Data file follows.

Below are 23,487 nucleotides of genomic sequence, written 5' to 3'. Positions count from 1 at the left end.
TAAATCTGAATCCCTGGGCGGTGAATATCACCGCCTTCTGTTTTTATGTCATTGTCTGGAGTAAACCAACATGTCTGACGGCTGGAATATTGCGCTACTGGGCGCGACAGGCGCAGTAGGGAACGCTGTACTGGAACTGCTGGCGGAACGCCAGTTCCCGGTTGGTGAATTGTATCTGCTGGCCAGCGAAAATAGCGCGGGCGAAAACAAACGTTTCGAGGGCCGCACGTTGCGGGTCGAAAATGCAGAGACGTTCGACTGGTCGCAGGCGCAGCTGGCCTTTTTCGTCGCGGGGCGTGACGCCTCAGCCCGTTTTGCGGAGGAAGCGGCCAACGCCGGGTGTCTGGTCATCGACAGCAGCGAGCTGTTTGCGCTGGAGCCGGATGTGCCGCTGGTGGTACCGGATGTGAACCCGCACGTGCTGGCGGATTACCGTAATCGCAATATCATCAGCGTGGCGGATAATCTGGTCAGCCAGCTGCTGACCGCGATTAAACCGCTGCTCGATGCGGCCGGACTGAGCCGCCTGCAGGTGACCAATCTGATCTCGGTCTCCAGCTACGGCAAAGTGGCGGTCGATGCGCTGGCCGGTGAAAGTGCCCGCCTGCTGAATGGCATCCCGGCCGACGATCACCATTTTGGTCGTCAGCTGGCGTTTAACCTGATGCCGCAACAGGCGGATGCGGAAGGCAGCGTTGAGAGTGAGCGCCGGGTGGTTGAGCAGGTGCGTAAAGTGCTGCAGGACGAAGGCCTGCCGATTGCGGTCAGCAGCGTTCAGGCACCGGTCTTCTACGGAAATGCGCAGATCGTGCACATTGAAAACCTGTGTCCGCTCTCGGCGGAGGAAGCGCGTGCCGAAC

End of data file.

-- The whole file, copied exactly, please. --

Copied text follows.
Below are 23,487 nucleotides of genomic sequence, written 5' to 3'. Positions count from 1 at the left end.
TAAATCTGAATCCCTGGGCGGTGAATATCACCGCCTTCTGTTTTTATGTCATTGTCTGGAGTAAACCAACATGTCTGACGGCTGGAATATTGCGCTACTGGGCGCGACAGGCGCAGTAGGGAACGCTGTACTGGAACTGCTGGCGGAACGCCAGTTCCCGGTTGGTGAATTGTATCTGCTGGCCAGCGAAAATAGCGCGGGCGAAAACAAACGTTTCGAGGGCCGCACGTTGCGGGTCGAAAATGCAGAGACGTTCGACTGGTCGCAGGCGCAGCTGGCCTTTTTCGTCGCGGGGCGTGACGCCTCAGCCCGTTTTGCGGAGGAAGCGGCCAACGCCGGGTGTCTGGTCATCGACAGCAGCGAGCTGTTTGCGCTGGAGCCGGATGTGCCGCTGGTGGTACCGGATGTGAACCCGCACGTGCTGGCGGATTACCGTAATCGCAATATCATCAGCGTGGCGGATAATCTGGTCAGCCAGCTGCTGACCGCGATTAAACCGCTGCTCGATGCGGCCGGACTGAGCCGCCTGCAGGTGACCAATCTGATCTCGGTCTCCAGCTACGGCAAAGTGGCGGTCGATGCGCTGGCCGGTGAAAGTGCCCGCCTGCTGAATGGCATCCCGGCCGACGATCACCATTTTGGTCGTCAGCTGGCGTTTAACCTGATGCCGCAACAGGCGGATGCGGAAGGCAGCGTTGAGAGTGAGCGCCGGGTGGTTGAGCAGGTGCGTAAAGTGCTGCAGGACGAAGGCCTGCCGATTGCGGTCAGCAGCGTTCAGGCACCGGTCTTCTACGGAAATGCGCAGATCGTGCACATTGAAAACCTGTGTCCGCTCTCGGCGGAGGAAGCGCGTGCCGAAC